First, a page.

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NEW YORK – On Feb. 8, Brooklyn Nets general manager Sean Marks said some words about Ben Simmons. They were semi-optimistic. It was halftime of a game between the Nets and the Cleveland Cavaliers, nine minutes into a press conference about that afternoon's trade deadline.

"Yeah, I mean, look, we talk about the pace that Ben plays with, and I think it's pretty clear to see how his teammates enjoy playing with him," Marks said. "And the big thing for him is going to be health, and as we build up his minutes and take off minutes restrictions and so forth, I hope, again, for the next 32 games, you see a Ben that can go out there and really contribute at a high level and get back to form. But it's been really promising, what we've seen so far."

The next question was about coach Jacque Vaughn. Marks was semi-complimentary. He acknowledged that injuries had not made things easy on Vaughn this season. "I think it's part of coaching, right, when you never quite know who your roster is going to be. But I look at how he's connecting with these guys both on and off the court, and I see the sweat equity from not only Jacque but from his coaching staff on a daily basis, and that's absolutely to be respected beyond belief." He also said that Vaughn "knows what's at stake," and that "our jobs are here to go and put a sustainable product on the floor and give the fan base something to cheer and root for."

Brooklyn was down by eight points against the Cavaliers as Marks spoke and went on to lose by 23. Vaughn coached three more games for the Nets, including a 136-86 loss in Boston without Simmons, before the team fired him. Simmons played five more games, bringing his season total to 15, before the team announced Thursday that he'd miss the remainder "while he consults with specialists and explores treatment options for the nerve impingement in his lower back."

Since Simmons arrived in Brooklyn in February 2022, all three of his seasons here have ended with a similar announcement. He has played 57 games for the Nets, 65 if you include the preseason. Initially, Brooklyn hoped he would bring balance to a win-now roster that included Kevin Durant and Kyrie Irving. Then it hoped he could return to form on a new, more future-focused iteration of the team, alongside Mikal Bridges and Nicolas Claxton. Where he fits in now, with one season and $40.3 million remaining on his contract, is hazy at best. Vaughn, at least, has clarity in that respect.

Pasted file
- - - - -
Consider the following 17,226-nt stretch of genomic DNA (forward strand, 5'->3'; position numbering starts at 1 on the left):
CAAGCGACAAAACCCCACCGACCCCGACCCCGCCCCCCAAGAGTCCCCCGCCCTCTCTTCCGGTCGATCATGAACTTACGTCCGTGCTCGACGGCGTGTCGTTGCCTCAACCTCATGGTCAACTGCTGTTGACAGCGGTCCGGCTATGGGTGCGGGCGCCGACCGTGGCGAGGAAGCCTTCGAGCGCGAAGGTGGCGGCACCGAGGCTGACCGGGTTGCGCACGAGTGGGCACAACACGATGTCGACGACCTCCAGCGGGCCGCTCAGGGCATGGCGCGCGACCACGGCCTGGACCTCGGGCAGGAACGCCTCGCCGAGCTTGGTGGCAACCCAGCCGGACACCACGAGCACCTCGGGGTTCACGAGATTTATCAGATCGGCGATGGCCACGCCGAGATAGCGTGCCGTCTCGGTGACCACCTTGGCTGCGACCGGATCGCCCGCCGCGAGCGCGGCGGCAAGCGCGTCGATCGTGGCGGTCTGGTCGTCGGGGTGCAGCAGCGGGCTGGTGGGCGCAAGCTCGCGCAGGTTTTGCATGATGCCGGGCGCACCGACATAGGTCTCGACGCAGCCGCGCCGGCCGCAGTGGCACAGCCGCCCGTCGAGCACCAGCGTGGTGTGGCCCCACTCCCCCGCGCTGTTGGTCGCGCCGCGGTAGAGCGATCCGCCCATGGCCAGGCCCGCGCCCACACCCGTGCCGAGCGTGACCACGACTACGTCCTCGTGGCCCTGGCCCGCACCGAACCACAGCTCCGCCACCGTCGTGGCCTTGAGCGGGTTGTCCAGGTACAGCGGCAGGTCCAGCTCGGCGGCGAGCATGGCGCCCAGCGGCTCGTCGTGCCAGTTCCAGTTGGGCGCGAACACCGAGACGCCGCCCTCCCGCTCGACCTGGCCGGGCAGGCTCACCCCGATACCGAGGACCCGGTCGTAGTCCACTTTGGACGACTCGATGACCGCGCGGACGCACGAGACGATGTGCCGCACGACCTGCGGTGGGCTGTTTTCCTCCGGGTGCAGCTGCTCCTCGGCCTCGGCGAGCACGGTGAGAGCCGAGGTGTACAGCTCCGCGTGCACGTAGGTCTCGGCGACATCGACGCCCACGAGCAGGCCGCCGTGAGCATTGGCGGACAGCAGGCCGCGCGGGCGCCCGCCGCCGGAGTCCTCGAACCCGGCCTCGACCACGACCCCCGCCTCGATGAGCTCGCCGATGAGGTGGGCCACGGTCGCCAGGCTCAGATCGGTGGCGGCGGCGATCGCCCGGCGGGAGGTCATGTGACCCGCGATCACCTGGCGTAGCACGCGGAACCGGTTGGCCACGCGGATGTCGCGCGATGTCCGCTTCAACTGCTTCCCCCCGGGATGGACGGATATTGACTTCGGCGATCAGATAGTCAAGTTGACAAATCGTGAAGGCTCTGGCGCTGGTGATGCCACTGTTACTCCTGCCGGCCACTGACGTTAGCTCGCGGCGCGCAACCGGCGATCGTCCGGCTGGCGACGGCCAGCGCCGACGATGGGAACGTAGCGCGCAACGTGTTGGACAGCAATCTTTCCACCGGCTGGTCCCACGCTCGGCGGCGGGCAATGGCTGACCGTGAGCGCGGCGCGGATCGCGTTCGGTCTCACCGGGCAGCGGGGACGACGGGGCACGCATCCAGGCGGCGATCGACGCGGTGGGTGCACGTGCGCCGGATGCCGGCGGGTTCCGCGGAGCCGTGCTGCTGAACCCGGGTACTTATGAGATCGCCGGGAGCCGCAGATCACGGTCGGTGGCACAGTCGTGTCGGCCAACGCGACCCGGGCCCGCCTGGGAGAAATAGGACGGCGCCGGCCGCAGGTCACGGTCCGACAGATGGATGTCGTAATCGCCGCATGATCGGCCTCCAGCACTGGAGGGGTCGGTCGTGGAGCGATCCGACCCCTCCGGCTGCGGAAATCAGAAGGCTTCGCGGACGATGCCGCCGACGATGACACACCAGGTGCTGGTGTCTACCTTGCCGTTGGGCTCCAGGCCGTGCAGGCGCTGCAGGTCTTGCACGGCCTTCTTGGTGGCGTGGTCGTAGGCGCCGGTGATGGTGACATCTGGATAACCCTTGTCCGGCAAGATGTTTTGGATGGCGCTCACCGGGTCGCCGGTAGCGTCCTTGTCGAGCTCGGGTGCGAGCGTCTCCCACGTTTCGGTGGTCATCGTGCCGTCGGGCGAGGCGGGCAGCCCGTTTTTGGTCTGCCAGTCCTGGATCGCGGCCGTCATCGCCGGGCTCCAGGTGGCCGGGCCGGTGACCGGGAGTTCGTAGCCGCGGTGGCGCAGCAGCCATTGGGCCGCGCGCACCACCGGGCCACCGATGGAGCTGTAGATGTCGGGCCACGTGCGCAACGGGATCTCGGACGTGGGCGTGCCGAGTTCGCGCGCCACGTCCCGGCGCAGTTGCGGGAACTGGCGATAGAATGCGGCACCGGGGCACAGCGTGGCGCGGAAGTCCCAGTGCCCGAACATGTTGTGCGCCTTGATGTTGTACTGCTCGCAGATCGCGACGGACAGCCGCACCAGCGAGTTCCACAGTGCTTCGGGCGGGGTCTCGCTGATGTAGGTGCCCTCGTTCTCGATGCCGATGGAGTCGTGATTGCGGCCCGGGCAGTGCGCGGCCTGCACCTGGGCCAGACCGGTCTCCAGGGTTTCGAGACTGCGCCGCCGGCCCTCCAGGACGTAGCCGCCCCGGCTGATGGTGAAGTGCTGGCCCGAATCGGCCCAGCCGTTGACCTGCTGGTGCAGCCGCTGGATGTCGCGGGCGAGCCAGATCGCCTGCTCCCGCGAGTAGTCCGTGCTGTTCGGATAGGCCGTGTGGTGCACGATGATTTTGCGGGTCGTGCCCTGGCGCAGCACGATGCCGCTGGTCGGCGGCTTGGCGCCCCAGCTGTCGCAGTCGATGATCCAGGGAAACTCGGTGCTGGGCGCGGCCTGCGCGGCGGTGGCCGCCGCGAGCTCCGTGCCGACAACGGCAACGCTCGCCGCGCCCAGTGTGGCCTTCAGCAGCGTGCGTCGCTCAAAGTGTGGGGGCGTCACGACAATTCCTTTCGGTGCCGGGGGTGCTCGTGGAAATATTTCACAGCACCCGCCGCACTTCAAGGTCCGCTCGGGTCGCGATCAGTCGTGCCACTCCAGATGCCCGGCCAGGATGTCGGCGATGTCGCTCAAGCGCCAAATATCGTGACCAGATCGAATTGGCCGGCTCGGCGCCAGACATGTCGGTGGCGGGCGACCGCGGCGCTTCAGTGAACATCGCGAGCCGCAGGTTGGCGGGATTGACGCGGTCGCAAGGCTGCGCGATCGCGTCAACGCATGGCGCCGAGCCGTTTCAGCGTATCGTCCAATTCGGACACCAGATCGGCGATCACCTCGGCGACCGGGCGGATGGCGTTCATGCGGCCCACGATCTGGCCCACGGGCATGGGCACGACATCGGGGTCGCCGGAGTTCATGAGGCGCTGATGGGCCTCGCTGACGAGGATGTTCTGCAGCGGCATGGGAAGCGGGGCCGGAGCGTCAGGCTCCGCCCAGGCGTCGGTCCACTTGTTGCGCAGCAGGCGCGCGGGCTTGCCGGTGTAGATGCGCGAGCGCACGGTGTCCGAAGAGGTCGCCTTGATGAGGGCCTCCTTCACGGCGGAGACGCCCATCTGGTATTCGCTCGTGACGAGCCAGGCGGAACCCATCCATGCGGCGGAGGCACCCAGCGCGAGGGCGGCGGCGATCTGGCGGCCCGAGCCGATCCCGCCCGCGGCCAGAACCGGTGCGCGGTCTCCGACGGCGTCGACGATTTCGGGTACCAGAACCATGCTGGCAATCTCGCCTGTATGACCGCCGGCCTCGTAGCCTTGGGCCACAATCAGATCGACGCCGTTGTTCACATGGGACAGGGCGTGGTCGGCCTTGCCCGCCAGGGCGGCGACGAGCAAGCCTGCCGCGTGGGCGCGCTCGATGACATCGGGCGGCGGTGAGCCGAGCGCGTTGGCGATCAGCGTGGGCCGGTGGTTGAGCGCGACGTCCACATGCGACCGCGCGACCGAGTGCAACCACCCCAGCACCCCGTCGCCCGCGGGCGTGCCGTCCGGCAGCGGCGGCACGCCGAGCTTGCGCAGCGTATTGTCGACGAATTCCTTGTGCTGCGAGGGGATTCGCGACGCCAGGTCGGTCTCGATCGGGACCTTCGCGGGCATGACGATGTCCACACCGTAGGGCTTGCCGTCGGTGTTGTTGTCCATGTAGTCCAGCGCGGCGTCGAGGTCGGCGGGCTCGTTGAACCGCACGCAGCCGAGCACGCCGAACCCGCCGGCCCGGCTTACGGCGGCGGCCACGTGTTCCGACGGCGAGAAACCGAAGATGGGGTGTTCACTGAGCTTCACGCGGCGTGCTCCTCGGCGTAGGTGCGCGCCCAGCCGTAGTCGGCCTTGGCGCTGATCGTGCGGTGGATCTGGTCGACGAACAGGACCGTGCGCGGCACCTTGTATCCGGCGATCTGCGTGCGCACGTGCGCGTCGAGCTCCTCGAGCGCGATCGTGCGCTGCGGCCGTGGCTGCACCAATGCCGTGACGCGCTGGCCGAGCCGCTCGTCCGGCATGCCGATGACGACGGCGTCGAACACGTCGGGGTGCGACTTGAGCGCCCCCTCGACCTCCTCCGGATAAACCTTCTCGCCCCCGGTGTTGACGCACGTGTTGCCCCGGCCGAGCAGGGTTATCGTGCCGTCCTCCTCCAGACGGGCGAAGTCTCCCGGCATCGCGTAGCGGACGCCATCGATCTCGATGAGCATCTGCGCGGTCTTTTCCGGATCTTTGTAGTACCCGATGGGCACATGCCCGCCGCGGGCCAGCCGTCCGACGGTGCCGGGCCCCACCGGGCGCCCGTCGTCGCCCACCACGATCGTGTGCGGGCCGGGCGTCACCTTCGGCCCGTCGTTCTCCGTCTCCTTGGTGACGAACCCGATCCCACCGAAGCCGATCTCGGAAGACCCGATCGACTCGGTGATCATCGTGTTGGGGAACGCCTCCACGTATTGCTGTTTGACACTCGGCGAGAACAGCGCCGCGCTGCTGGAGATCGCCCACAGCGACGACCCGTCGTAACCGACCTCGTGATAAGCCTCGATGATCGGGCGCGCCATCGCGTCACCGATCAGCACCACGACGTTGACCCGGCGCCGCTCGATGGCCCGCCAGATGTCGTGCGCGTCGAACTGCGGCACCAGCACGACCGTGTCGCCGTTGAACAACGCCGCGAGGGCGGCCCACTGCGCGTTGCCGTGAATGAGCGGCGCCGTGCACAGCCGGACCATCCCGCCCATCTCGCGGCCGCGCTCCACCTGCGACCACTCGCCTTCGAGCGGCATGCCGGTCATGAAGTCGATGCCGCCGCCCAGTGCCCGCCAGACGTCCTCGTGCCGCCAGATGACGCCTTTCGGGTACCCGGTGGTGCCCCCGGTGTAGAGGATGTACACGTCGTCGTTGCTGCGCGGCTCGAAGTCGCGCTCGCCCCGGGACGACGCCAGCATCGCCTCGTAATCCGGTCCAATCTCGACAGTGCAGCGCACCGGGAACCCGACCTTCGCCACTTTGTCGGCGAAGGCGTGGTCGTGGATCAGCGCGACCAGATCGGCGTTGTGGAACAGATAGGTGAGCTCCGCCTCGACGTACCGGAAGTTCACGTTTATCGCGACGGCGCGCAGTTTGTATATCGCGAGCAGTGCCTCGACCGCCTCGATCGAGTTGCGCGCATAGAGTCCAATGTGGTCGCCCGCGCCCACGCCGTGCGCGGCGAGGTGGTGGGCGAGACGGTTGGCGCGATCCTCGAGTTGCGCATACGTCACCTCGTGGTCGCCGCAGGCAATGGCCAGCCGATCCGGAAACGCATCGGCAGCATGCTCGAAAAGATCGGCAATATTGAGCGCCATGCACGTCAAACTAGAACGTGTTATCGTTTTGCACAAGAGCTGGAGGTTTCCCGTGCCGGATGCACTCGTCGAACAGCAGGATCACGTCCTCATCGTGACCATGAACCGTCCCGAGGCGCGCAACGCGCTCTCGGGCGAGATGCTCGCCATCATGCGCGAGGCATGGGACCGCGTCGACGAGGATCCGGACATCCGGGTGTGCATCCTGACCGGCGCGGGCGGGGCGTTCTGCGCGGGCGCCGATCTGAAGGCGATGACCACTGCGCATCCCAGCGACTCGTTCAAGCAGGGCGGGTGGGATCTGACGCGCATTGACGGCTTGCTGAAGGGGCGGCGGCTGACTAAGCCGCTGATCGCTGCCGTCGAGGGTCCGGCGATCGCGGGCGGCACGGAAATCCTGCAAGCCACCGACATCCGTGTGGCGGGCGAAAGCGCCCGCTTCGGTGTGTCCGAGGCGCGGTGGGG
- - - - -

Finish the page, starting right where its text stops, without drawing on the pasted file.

To understand the position Simmons and the Nets are in, you must understand how this season went sideways. Five months ago, at media day, guard Spencer Dinwiddie said, "I think this team goes as far as Ben and Mikal take it. We know who Ben can be when he's healthy and right and in a good space, and that's what we hope for." Simmons was perhaps the best individual defender in the entire league in 2020-21; with Bridges, Claxton, Dorian Finney-Smith next to him, the Nets wanted to establish a top-tier defense. Unlike the previous few seasons, nobody was talking about winning a championship, but they believed they could be the kind of team that opponents hate playing against. 

Simmons did nothing to tamp down expectations. Before training camp even started, Simmons told Andscape that it would be great to "come back and dominate people" and told Fox 5 New York, "I owe it to everybody, the fans and everybody, to get back to where I need to be." He said at media day that he was ready to take hits and get to the free-throw line, and he appeared to back that up when the preseason started. He told Esquire Australia that he felt "amazing" and wanted to be "better than an All-Star," adding, "I'm never like, 'Well, hopefully, maybe I get a couple votes in an All-Star game.' Nah, if that's the case, I might as well be fishing." In an interview with the New York Post, he said he was going to be "better than I was" before the back injury.